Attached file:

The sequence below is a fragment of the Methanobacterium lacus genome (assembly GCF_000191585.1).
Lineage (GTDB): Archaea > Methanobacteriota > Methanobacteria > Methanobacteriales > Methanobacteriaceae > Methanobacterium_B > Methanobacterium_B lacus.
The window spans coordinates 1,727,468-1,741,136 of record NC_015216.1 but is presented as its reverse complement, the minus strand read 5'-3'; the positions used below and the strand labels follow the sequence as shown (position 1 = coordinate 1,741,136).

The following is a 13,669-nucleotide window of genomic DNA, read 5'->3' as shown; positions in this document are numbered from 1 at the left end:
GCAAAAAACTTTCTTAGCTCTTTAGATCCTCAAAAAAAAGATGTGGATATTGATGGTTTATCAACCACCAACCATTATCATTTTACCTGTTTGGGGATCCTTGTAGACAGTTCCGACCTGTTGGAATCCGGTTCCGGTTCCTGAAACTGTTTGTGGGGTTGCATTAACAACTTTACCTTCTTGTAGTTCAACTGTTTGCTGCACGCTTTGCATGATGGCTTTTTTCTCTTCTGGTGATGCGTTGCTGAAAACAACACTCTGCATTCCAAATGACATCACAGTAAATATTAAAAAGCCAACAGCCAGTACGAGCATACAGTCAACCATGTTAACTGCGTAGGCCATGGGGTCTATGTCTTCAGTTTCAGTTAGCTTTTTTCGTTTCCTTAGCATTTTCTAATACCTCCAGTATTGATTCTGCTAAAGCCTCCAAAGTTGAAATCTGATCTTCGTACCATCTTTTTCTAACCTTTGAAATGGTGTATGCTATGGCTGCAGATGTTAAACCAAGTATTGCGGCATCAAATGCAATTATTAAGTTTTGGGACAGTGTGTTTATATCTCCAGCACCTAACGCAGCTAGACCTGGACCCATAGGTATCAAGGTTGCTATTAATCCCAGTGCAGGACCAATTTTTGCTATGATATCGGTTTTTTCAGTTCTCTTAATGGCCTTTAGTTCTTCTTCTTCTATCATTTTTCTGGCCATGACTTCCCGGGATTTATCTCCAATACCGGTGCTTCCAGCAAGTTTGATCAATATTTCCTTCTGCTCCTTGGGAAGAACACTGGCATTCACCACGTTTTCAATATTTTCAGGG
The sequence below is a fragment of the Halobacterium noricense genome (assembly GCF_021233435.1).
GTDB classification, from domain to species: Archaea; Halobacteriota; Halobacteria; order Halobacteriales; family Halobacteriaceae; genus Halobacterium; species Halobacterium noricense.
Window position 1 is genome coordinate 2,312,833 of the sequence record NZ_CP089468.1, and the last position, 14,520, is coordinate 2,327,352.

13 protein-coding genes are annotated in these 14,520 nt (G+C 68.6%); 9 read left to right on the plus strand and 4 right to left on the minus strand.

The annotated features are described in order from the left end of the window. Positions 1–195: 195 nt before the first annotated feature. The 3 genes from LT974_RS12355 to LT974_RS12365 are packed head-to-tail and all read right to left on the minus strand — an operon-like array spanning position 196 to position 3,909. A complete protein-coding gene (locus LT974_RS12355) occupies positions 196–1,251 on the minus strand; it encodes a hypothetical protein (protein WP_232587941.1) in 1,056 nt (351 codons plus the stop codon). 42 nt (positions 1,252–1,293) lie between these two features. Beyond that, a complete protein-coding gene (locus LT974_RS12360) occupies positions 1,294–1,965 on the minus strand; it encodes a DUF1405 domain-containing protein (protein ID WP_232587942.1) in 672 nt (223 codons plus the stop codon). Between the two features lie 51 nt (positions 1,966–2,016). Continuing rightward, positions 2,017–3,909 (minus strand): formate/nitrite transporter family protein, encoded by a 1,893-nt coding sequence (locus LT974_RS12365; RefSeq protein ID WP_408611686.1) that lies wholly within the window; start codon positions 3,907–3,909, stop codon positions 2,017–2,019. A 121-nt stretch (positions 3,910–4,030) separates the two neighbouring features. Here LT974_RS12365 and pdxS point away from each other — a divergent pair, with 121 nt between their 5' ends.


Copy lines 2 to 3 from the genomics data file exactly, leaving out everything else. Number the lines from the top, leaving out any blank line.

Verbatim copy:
Lineage (GTDB): Archaea > Methanobacteriota > Methanobacteria > Methanobacteriales > Methanobacteriaceae > Methanobacterium_B > Methanobacterium_B lacus.
The window spans coordinates 1,727,468-1,741,136 of record NC_015216.1 but is presented as its reverse complement, the minus strand read 5'-3'; the positions used below and the strand labels follow the sequence as shown (position 1 = coordinate 1,741,136).